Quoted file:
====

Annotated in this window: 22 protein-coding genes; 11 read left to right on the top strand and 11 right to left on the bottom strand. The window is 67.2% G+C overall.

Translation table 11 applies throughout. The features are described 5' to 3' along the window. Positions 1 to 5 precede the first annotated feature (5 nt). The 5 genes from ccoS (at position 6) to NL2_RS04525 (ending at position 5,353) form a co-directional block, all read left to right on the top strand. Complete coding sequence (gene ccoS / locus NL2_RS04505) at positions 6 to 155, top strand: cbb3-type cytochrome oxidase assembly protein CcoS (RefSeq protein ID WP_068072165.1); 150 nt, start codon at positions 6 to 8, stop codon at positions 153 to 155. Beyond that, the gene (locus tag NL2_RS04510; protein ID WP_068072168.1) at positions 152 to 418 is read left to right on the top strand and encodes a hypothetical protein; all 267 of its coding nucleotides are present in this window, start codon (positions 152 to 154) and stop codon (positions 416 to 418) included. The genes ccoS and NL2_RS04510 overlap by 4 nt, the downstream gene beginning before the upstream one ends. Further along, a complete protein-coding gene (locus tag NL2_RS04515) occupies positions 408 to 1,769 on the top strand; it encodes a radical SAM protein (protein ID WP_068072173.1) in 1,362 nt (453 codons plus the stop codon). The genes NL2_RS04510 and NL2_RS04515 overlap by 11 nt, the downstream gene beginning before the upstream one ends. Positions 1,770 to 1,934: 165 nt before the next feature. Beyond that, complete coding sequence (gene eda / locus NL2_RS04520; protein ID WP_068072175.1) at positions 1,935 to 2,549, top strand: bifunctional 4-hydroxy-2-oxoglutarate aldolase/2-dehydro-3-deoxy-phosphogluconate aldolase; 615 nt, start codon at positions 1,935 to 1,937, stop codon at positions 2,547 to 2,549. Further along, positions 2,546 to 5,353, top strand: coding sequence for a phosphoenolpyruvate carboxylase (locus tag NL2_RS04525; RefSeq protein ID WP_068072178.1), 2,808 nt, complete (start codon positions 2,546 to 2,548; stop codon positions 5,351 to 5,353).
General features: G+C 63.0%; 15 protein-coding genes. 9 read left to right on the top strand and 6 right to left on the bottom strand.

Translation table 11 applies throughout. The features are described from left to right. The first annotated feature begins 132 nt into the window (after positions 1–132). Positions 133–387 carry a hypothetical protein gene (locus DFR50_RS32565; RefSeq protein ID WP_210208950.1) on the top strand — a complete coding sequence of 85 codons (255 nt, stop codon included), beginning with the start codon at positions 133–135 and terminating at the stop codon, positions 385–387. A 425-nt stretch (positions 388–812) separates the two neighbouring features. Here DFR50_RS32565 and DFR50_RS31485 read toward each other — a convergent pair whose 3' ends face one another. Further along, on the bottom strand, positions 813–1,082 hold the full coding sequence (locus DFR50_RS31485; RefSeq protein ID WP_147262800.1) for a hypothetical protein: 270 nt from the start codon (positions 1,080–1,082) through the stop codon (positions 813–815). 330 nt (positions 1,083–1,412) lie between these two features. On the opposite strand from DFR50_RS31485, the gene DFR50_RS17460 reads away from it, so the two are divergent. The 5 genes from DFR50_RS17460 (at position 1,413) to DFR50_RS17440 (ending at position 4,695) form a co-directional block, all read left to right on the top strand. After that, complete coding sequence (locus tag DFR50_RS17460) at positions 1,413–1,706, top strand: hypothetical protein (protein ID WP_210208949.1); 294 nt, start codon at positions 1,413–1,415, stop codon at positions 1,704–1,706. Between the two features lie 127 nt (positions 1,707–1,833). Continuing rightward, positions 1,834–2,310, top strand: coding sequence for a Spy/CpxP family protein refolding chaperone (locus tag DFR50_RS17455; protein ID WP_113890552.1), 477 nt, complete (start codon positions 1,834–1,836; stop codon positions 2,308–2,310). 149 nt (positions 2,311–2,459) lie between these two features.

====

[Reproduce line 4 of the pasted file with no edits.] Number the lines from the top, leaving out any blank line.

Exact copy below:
Translation table 11 applies throughout. The features are described from left to right. The first annotated feature begins 132 nt into the window (after positions 1–132). Positions 133–387 carry a hypothetical protein gene (locus DFR50_RS32565; RefSeq protein ID WP_210208950.1) on the top strand — a complete coding sequence of 85 codons (255 nt, stop codon included), beginning with the start codon at positions 133–135 and terminating at the stop codon, positions 385–387. A 425-nt stretch (positions 388–812) separates the two neighbouring features. Here DFR50_RS32565 and DFR50_RS31485 read toward each other — a convergent pair whose 3' ends face one another. Further along, on the bottom strand, positions 813–1,082 hold the full coding sequence (locus DFR50_RS31485; RefSeq protein ID WP_147262800.1) for a hypothetical protein: 270 nt from the start codon (positions 1,080–1,082) through the stop codon (positions 813–815). 330 nt (positions 1,083–1,412) lie between these two features. On the opposite strand from DFR50_RS31485, the gene DFR50_RS17460 reads away from it, so the two are divergent. The 5 genes from DFR50_RS17460 (at position 1,413) to DFR50_RS17440 (ending at position 4,695) form a co-directional block, all read left to right on the top strand. After that, complete coding sequence (locus tag DFR50_RS17460) at positions 1,413–1,706, top strand: hypothetical protein (protein ID WP_210208949.1); 294 nt, start codon at positions 1,413–1,415, stop codon at positions 1,704–1,706. Between the two features lie 127 nt (positions 1,707–1,833). Continuing rightward, positions 1,834–2,310, top strand: coding sequence for a Spy/CpxP family protein refolding chaperone (locus tag DFR50_RS17455; protein ID WP_113890552.1), 477 nt, complete (start codon positions 1,834–1,836; stop codon positions 2,308–2,310). 149 nt (positions 2,311–2,459) lie between these two features.